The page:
July 28th, 2022 One does not simply call a function By Jeffrey M. Barber

July was exceptionally productive on many fronts. The IDE is coming along, and I’m shooting for a second early access launch with the web portal. RxHTML is shaping up, and the tension between the purity of doing everything with RxHTML and needing a few escape hatches here and there has been illuminating.

Adama now offers basic website hosting, limited CDN functionality, secret management, collaborative text editing with operational transforms, and has the foundations for calling other services. As I’m exploring how to have Adama talk to itself to become a full actor model, trust has become a central issue.

For instance, a rogue Adama developer could share a website with a community of Adama developers and collect developer principals. Adama has a client type which I should have really called a principal. Perhaps, I should rename client to principal at some point; the sooner the better, right? This client type represents a unique person that has been authenticated. Intentionally, the language can’t invent principals as they must come from the outside. Within the silo of an Adama document, the script controls everything, and developers can use the principal to restrict view or perform access control. However, going outside the sandbox requires some degree of propagation of a principal.

The more I think about it, the more annoyed I am about choosing the client name rather than principal since I lack any notion of device.

The key scenario prompting this is have Adama talk to itself. For example, the IDE needs to list the spaces of the logged in user. This requires talking to the Adama API, but turning that API into a service call requires care because the client doing the listing is an input.

  private client owner;
  formula space_listing = adama.list(owner);

The result of the list call should be considered sensitive for the eyes of the owner only, but this assumes that every Adama script can be trusted to do the right thing. Trust is hard, and I’d rather not audit developers. Instead, I want to know that people calling the Adama API don’t have the opportunity to leak data. The question on my mind is how to use the type system.

Backing up a second, we have to think about authorization and access control between services. Right now, the standard operating mode is simple service to service authorization where one service enables another via a token or credential pair. An alternative mode is allowing another service to access a particular user, and this requires something like oauth2 which has a complex asynchronous negotiation. At some point, the user needs to signal “Yes, I trust this third party service with my data hosted on your service”.

I want to skip the need for that, and I intend to use the type system to do so. I intend to take the NtClient type, rename it to NtPrincipal and then fork the TyNativeClient type into TyNativePrincipal and TyNativePrincipalTrusted. The @who expression which is a handy way of getting the principal invoking a specific action will be of type TyNativePrincipalTrusted since it is coming directly from Adama.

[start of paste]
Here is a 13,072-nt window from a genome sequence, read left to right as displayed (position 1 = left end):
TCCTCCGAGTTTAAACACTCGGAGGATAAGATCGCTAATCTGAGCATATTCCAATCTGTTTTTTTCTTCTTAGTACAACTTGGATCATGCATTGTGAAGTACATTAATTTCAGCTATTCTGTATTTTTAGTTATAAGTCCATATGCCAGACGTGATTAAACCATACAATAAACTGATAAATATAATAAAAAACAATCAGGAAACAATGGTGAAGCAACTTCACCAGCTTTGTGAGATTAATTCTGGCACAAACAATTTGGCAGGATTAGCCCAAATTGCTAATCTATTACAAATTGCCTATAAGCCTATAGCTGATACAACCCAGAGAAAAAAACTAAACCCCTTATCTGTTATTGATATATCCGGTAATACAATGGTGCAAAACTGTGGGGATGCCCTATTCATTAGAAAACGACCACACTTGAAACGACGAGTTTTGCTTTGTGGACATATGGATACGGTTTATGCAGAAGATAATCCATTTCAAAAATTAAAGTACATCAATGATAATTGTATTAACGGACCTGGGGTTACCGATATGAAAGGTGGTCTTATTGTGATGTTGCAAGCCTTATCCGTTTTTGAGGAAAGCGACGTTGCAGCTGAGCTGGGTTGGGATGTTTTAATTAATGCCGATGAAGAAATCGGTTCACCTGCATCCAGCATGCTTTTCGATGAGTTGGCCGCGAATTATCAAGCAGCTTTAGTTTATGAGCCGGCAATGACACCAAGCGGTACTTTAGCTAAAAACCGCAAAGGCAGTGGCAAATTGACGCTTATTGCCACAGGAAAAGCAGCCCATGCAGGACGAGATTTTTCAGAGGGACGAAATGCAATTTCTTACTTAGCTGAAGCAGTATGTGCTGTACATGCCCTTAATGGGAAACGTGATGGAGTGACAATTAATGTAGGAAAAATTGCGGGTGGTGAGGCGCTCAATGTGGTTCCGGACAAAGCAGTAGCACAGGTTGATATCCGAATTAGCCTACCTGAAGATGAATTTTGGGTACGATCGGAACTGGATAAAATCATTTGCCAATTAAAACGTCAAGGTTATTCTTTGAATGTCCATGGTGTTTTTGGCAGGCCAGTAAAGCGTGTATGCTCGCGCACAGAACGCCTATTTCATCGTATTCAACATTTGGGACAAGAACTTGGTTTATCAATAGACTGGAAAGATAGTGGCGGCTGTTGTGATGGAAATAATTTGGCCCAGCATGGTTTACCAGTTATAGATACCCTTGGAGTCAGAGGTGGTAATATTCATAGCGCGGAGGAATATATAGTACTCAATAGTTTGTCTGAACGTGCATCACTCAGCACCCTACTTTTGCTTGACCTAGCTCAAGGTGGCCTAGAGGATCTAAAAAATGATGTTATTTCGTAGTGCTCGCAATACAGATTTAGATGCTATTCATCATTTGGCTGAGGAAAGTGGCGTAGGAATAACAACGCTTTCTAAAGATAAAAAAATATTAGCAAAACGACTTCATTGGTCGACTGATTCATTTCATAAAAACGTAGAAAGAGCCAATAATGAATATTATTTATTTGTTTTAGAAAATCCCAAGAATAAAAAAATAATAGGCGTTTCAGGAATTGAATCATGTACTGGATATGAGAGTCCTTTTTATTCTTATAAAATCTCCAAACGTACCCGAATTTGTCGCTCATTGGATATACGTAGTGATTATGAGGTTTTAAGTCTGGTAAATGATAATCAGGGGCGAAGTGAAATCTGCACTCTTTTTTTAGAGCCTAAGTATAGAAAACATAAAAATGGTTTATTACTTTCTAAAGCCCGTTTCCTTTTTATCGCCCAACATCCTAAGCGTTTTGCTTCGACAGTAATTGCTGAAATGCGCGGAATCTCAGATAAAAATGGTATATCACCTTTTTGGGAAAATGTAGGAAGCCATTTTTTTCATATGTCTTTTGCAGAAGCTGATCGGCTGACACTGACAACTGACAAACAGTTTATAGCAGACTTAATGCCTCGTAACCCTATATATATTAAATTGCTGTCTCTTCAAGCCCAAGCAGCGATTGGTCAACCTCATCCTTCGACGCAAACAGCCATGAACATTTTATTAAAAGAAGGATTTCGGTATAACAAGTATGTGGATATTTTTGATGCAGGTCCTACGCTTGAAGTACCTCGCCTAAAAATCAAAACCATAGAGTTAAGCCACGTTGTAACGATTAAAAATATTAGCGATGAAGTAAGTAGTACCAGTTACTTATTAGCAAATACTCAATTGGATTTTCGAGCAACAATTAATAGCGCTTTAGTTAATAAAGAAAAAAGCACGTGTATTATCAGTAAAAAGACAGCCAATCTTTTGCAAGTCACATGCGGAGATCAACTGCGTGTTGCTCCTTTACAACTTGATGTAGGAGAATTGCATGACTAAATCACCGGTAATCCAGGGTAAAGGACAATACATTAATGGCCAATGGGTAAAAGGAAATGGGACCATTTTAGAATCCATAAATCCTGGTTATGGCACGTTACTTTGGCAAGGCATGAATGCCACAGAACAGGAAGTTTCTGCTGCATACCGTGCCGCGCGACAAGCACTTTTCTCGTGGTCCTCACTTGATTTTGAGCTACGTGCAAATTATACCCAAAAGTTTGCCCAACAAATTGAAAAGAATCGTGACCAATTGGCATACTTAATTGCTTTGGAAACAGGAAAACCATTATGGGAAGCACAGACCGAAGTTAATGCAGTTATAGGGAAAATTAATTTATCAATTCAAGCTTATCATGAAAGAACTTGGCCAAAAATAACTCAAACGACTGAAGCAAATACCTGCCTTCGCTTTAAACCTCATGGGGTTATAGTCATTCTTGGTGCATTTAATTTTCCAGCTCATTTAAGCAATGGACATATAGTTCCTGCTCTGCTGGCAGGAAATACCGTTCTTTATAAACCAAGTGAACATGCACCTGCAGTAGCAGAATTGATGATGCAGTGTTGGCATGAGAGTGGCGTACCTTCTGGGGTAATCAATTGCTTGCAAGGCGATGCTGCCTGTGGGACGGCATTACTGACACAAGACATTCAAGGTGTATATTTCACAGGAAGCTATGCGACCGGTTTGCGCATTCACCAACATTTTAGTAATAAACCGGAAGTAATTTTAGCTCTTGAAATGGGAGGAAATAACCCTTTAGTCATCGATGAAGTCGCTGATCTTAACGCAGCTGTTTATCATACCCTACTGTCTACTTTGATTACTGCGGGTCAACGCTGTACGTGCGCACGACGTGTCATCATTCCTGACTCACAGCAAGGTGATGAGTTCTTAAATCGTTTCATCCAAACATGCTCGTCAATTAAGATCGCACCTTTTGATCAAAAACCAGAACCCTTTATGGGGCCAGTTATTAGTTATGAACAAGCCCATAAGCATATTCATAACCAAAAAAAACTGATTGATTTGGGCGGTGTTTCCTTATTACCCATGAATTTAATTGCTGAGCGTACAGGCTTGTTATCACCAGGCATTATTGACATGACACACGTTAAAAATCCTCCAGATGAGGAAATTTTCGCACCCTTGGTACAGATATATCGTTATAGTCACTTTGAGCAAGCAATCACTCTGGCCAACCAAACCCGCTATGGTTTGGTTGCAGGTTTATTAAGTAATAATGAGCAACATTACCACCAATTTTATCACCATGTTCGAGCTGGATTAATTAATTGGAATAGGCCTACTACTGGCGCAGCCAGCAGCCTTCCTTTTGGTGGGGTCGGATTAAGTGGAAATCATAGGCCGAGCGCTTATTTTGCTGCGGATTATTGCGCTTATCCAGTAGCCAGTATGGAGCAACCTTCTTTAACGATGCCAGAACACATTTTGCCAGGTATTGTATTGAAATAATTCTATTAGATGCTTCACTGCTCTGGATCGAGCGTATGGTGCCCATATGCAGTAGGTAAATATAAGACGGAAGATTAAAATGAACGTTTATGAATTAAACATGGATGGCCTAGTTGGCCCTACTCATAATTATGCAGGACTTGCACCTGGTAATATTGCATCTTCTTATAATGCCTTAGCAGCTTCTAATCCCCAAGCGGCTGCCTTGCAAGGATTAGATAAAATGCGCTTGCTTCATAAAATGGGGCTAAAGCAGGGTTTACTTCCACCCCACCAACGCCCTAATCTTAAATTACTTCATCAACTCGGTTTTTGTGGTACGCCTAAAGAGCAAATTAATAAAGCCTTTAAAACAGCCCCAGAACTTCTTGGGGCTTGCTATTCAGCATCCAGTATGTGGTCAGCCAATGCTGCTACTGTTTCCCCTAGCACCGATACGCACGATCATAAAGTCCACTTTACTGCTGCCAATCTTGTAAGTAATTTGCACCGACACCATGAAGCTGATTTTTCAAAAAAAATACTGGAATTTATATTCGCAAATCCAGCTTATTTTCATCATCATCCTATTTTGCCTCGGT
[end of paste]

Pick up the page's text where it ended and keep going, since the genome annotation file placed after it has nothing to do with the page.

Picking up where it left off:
This bifurcation creates the potential to introduce rules which ensure that services can be marked as “trusted” can only function when provided a trusted principal.

We need the trivial rules to convert a TyNativePrincipalTrusted into a TyNativePrincipal such that existing code can function well, but the big question is how the new trusted type can be used and where. We ask whether a message handler can invoke a service that requires trust, and the answer is no.

  channel foo(M msg) {
    let listing = adama.list(@who);
    // opportunity to persist the data

The reason being is that the computational context permits storing the result which can cause leaks. We then grind through the various contexts and think about the ramifications of a service call.

context can we invoke a trusted service why
message handler no data leakage
state machine transition no data leakage
web put no, and maybe for reading data, no as that leads to data leakage. For propagating a write, then yes.
bubble yes the bubble is only viewable to the trusted user
web get yes, but the result is unique to the trusted user (assuming no caching)
formula maybe requires a privacy policy to limit the owner, also requires internal control to limit reading the data

The key theme is that if the context can write to the document, then it’s a definitive no for reading data. Work is required to allow formulas to (1) enforce a privacy type that respects a unique principal, and (2) ensure that Adama code can’t read the value of the formula. Enabling the web scenarios require enforcing the return can’t specify a cache value as that leaks data between users, and we also need a way to delineate between a read-write method and a write-only method for puts to propagate information.

These concerns should be deprioritized and skipped with all focus being on first getting service calls working in bubbles and getting them to work. This has the interesting side-effect of turning Adama into a proxy which preserves trust at the user level.

This sets the stage for some of the work to get done in august. Especially as I warm up to the idea of grinding on converting client to principal. Naming things is hard.